Netflix has hit gold with the gripping second season of 'Sacred Games'

Sacred Games
Not long after India bowed out of the Cricket World Cup in July 2019, Indian fans of the sport united on Twitter and went on to petition Netflix to release the second season of Sacred Games early. There wasn’t anything to watch, the tweets sent out a cry for quality content: “Jitna hua hai, utna daaldo (Release whatever is done).” The show’s makers budged only by 12 hours, making the release coincide with the clock striking midnight on Independence Day. Thankfully, the wait has been worth it.

Directed by Anurag Kashyap and Neeraj Ghaywan, the second season faithfully picks up from where it stopped, Day 15 of a 25-day countdown to something “big” happening in Mumbai. The good guys have narrowed it down to a terror attack, but have no idea of the wreck headed their way.

Riding on the wave of a positive reception to the first season based on Vikram Chandra’s critically acclaimed eponymous book of 2006, Netflix reportedly pumped in Rs 100 crore as investment in the second season, the largest amount any streaming service has put into any original content in India. And they’ve certainly got their money’s worth: season two is an opulent affair with stories arising from every little corner, and a mammoth cast that reportedly comprises 3,500 people. And out of all the very many bouts of self-reflection that serve to give us context, it’s one dead man, another man with a severed thumb and yet another in deep meditation who control the narrative.  

Saif Ali Khan as a cop remains his tense and troubled self. It could be argued that the threat of nuclear attack can do that to the best of us. And despite the emergence of characters such as the Osho-like “guruji” (played splendidly by Pankaj Tripathi), it is gangster Ganesh Gaitonde (Nawazuddin Siddiqui), who was seen putting a bullet in his own head last season, holding the audience’s attention even when we don’t see him. The spell holds even when it seems Gaitonde is but a soldier in someone else’s battle. New faces this season are Kalki Koechlin, who plays the guru’s first-in-command Batya Abelman, and the accomplished Amruta Subhash as Kusum Devi Yadav, an officer with India’s foreign intelligence agency (the Research and Analysis Wing).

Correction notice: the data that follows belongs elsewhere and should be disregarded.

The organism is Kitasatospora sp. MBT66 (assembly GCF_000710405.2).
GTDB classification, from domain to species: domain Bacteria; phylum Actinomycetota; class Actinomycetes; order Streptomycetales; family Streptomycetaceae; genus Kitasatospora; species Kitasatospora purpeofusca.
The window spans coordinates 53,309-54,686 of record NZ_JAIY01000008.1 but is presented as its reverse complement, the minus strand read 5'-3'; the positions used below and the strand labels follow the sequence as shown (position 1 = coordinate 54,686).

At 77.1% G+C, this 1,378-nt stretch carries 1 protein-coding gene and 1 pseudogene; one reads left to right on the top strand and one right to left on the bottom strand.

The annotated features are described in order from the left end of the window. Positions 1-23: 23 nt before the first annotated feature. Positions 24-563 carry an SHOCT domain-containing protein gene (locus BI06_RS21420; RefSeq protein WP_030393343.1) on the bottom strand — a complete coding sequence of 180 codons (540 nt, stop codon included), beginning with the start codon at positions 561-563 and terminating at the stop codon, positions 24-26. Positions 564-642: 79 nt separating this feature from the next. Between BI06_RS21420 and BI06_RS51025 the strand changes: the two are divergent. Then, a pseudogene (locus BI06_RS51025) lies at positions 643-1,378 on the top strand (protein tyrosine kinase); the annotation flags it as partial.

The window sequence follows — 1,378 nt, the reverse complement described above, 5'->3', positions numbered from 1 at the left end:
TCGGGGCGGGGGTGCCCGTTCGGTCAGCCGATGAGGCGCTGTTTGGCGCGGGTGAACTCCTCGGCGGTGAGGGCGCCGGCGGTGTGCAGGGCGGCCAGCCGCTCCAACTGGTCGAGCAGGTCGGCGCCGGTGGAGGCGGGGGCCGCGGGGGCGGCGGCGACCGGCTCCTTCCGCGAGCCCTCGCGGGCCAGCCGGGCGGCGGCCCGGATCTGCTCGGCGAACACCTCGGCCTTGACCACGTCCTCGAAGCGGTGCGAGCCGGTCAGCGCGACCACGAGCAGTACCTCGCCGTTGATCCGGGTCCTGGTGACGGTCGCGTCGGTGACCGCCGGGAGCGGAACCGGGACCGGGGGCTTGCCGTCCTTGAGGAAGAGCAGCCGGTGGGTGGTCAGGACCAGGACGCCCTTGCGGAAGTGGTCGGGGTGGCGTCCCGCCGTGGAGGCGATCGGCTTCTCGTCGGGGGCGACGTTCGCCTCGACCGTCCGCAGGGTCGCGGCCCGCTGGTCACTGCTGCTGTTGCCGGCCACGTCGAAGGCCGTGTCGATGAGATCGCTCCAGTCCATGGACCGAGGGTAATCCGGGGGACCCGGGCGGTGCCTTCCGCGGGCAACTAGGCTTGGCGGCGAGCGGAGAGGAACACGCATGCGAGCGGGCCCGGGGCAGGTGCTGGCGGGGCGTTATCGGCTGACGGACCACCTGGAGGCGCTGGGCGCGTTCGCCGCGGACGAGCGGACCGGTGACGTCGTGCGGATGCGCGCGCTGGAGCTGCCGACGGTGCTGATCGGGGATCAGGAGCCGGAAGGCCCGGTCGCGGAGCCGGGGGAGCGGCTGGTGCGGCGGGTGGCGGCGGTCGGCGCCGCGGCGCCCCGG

The show is rife with conflict: the characters are fighting for a future they may not be a part of even as they battle their own personal demons. The convincing use of major turning points in India’s history, such as the Emergency, the demolition of the Babri Masjid, the 1993 Mumbai blasts and even Partition, infuses a degree of reality to a show that could easily have gone on to be far-fetched. What makes Sacred Games so appealing in its second season is its commitment to show the best and worst of both the warring sides.

Not only does this season explore more Indian mythology than the first, there’s also more betrayal, more ambition, and more layers. It has its low moments for sure, like when you begin to link “the threat” to all the scares that mankind has faced in fictional worlds before, but it recovers from those pitfalls quite swiftly. There are also tongue-in-cheek one-liners and some silliness in the face of overwhelming death and catastrophe.

About 400 minutes long and divided into eight episodes, the show is perfect for a binge-watching marathon. And even if one doesn’t quite remember all the fine details from the previous season (trailers aren’t much help), it’s easy to catch up to this instalment. And instalment it is, for there is every indication that there will be a third season. Netflix knows what Sacred Games is: winner winner chicken dinner.

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